State Reps. Justin Chenette and Barry Hobbins had a lot in common even before they both decided to run for the state Senate seat representing the Saco area.

Although separated by 40 years, both Democrats graduated from Thornton Academy in Saco and were elected to represent their hometown in the House of Representatives at age 21, earning each the distinction of being the youngest legislator in the state at the time. They agree on many things: raising the minimum wage, having the state fully fund education at 55 percent and advocating for social justice issues.

But as opponents in the Democratic primary in Senate District 31, they offer different approaches to how they’d work with Gov. Paul LePage and his administration.

Hobbins, 65, says his relationship with LePage and his decades of experience in Augusta make him the best candidate to represent the district, which includes Hollis, Limington, Old Orchard Beach, Saco and part of Buxton.

Chenette, 25, believes his two terms in Augusta coupled with his willingness to stand up to LePage give him the experience and outlook needed to bring change to state politics.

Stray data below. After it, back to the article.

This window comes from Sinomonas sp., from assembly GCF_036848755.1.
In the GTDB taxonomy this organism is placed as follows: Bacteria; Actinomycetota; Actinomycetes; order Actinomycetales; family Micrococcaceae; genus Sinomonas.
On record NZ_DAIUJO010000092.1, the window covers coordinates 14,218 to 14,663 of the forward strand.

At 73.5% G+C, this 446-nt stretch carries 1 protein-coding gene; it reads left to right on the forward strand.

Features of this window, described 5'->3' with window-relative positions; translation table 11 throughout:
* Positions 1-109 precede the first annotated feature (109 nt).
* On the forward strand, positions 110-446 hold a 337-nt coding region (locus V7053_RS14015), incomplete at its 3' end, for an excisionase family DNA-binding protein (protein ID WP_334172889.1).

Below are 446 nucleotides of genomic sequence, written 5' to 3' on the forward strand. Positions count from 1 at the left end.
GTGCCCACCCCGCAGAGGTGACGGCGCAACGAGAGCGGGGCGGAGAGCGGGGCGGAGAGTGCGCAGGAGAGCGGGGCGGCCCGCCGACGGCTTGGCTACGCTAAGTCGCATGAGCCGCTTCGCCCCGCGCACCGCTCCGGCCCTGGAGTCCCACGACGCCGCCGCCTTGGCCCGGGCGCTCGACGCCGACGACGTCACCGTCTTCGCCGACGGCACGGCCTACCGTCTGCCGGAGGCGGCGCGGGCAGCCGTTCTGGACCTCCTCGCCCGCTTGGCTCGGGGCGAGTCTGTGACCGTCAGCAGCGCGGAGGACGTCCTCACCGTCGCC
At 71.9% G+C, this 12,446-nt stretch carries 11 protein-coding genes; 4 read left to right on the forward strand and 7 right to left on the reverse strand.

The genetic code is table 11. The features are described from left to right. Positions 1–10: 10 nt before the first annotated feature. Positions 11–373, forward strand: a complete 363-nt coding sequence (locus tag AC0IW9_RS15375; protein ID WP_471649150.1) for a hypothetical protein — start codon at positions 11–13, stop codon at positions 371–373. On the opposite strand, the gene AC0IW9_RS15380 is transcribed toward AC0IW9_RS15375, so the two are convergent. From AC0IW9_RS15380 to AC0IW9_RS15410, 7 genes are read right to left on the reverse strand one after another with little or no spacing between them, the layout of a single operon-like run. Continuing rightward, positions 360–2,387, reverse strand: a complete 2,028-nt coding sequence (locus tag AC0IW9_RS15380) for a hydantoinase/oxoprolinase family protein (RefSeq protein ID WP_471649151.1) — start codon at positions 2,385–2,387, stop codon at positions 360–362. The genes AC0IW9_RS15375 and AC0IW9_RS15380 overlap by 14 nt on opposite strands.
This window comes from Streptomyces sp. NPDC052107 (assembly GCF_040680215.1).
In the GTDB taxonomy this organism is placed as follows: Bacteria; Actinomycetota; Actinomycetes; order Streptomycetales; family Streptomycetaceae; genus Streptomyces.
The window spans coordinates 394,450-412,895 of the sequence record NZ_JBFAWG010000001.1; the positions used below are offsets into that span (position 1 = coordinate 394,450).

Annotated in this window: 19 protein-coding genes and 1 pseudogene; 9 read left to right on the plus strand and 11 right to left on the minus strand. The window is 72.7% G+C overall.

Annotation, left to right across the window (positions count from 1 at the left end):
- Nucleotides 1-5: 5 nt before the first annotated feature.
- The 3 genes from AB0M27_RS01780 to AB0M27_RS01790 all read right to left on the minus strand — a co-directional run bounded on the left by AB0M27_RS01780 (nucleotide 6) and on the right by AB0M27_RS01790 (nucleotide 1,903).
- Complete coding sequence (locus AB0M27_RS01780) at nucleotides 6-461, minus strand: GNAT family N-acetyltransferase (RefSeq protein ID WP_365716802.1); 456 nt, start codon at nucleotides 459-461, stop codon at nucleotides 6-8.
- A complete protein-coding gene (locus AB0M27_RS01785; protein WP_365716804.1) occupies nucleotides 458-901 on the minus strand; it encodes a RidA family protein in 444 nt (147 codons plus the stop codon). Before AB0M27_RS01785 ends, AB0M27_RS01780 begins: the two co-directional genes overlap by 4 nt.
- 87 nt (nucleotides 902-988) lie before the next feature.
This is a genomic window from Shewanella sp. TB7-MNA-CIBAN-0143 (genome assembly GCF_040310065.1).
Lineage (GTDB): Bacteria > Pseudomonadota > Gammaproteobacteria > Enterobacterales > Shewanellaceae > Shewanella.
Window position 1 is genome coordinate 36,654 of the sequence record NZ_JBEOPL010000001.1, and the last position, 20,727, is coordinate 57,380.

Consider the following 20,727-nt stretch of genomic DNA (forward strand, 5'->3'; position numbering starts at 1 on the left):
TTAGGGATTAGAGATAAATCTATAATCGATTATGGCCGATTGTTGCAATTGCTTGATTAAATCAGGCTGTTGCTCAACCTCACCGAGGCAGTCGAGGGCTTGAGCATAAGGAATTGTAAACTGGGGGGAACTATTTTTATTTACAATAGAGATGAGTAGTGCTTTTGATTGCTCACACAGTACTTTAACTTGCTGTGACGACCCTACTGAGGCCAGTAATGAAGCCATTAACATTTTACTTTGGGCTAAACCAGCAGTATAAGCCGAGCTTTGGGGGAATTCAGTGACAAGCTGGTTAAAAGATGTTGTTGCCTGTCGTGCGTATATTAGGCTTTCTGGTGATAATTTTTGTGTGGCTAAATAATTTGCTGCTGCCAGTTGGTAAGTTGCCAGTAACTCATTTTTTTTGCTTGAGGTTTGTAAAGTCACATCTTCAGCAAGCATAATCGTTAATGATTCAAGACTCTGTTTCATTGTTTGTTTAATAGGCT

The winner of the primary will face Republican William Gombar of Old Orchard Beach in the November election, and will have a decided advantage in a district with far more registered Democrats than registered Republicans. The seat is being vacated by Sen. Linda Valentino, a Democrat from Saco, who is retiring from politics to care for her mother.

Chenette, a digital advertising executive for the Journal Tribune, has represented Saco in the House for two terms and considers Valentino a longtime friend and mentor. He is running as a clean elections candidate, which provided about $10,000 for his campaign on top of $2,000 in seed money contributions.

Chenette’s election to office at 21 made him not only the youngest legislator in Maine, but also the youngest openly gay state legislator in the country at the time. He says some may try to cast the primary race as one of an experienced legislator versus an inexperienced candidate, but he bristles at that idea.

“Fundamentally, experience is not just about the number of years you’ve served,” Chenette said. “It’s about what you did.”

During his time in Augusta, Chenette co-chaired the bipartisan youth caucus and served on the Criminal Justice and Public Safety Committee, where he helped reach a county jail funding compromise that brings more resources to York County. He also championed the expansion of the Opportunity Maine tax credit to reduce student loan debt and sponsored successful legislation that added community service to the list of high school graduation standards. He was co-sponsor of bills to raise the minimum wage, create a cold case unit, put out a bond for affordable senior housing and make it easier for children of veterans to obtain college tuition waivers.

Chenette believes his top achievement in Augusta has been working on campaign finance and political action committee reform. He said lobbyists and special interest groups have too much influence over public policy decision making.